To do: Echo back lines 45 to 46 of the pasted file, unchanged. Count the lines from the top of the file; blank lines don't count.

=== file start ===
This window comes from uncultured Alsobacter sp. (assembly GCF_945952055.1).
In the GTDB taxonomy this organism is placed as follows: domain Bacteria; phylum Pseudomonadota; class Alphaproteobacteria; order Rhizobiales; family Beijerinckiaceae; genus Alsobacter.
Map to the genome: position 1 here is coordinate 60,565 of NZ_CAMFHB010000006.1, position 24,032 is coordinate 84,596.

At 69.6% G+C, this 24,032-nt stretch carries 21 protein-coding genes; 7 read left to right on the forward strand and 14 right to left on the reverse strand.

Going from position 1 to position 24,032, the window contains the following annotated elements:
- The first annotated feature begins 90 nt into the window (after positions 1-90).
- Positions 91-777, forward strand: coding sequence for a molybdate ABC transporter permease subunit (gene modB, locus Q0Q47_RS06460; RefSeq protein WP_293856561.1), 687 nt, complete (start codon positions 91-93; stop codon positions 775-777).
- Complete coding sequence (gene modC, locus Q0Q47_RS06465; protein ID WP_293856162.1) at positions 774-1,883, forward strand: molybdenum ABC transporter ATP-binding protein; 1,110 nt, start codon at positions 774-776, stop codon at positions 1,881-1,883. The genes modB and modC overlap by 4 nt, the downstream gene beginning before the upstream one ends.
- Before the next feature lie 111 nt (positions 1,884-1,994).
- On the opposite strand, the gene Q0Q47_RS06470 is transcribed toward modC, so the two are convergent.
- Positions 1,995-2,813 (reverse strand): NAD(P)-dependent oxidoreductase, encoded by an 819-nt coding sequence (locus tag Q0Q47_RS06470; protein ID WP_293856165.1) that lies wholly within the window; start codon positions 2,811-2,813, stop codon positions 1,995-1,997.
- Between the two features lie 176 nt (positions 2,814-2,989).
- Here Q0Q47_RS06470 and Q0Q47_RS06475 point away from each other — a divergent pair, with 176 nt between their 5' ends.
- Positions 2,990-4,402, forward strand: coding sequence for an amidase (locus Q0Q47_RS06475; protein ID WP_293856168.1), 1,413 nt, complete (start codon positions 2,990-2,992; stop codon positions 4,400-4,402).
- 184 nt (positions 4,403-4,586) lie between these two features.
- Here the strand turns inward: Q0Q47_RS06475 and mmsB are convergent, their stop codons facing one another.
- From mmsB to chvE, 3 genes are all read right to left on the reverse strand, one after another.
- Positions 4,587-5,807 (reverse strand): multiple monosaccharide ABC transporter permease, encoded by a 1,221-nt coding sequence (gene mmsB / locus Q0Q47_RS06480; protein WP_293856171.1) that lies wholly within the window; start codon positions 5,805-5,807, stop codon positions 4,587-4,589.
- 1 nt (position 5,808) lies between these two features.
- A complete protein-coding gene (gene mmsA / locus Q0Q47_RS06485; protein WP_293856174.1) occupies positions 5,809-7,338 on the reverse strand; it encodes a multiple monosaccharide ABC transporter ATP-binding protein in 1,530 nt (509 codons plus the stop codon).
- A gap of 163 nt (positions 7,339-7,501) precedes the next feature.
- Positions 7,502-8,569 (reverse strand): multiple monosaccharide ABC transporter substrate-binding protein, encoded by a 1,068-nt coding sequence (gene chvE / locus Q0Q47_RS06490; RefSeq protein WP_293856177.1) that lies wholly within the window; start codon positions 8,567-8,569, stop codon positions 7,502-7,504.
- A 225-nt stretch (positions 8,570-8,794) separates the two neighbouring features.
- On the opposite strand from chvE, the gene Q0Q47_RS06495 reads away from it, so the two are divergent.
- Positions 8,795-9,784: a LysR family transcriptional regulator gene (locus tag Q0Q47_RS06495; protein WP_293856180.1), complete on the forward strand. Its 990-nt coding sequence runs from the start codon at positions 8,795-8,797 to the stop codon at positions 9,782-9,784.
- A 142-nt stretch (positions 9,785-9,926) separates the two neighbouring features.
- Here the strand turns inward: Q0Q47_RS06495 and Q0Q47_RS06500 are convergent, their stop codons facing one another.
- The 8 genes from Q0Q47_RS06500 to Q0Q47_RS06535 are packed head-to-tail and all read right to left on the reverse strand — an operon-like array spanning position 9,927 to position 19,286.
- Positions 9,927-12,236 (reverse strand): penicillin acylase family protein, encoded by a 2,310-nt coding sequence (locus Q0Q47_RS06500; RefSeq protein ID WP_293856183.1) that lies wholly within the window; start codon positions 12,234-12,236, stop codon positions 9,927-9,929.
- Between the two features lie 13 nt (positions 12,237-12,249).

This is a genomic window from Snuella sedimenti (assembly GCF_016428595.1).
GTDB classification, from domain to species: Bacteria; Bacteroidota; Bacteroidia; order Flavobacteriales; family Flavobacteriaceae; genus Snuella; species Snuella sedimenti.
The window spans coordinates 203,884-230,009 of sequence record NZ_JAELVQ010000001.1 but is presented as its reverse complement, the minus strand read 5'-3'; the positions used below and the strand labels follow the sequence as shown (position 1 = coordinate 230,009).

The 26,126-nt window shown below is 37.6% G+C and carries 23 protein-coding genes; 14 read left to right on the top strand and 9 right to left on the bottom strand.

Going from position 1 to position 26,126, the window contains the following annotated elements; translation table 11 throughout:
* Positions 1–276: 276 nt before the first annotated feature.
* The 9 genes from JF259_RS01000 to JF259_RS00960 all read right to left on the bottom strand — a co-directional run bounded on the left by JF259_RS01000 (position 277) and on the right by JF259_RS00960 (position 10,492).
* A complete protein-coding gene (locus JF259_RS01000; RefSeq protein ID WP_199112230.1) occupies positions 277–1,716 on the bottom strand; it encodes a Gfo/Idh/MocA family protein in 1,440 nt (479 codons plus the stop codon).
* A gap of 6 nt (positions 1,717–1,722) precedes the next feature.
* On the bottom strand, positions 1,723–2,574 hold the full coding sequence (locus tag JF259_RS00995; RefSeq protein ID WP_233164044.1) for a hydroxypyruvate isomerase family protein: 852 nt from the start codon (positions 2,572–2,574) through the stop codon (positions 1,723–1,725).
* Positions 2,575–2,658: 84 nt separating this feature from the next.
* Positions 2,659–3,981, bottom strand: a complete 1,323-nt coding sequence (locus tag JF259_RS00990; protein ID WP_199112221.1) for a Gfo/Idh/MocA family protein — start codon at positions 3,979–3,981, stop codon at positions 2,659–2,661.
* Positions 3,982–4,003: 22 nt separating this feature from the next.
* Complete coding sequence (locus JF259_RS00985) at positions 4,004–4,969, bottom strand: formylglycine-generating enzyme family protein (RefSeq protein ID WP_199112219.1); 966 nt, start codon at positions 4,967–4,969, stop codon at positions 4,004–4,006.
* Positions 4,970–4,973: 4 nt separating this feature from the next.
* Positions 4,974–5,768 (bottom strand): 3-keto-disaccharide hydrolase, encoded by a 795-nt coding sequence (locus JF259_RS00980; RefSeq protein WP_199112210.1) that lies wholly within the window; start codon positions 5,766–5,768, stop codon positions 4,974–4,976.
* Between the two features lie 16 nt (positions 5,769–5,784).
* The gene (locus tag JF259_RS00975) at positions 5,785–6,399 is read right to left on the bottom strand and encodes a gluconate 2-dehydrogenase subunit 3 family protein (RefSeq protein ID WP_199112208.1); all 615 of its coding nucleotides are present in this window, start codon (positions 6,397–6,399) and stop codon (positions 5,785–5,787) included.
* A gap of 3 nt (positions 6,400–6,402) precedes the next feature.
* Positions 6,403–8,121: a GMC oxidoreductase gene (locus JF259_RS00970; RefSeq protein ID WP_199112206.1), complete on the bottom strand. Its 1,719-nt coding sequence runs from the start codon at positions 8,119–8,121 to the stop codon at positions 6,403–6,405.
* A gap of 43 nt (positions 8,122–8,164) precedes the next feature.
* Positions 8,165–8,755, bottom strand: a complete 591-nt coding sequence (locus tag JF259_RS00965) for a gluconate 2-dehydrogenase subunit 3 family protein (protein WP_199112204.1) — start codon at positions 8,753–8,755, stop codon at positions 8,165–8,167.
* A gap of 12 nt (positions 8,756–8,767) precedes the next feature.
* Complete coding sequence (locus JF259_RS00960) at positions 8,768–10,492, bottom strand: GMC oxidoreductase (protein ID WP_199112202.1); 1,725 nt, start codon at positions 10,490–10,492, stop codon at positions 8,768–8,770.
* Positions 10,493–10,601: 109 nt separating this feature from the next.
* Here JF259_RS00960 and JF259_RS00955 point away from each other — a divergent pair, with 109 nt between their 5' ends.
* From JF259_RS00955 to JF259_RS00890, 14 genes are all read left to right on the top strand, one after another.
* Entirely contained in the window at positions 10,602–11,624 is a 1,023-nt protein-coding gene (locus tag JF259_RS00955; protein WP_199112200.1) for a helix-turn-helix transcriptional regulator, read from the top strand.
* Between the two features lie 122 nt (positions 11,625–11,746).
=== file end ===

* Positions 4,970–4,973: 4 nt separating this feature from the next.
* Positions 4,974–5,768 (bottom strand): 3-keto-disaccharide hydrolase, encoded by a 795-nt coding sequence (locus JF259_RS00980; RefSeq protein WP_199112210.1) that lies wholly within the window; start codon positions 5,766–5,768, stop codon positions 4,974–4,976.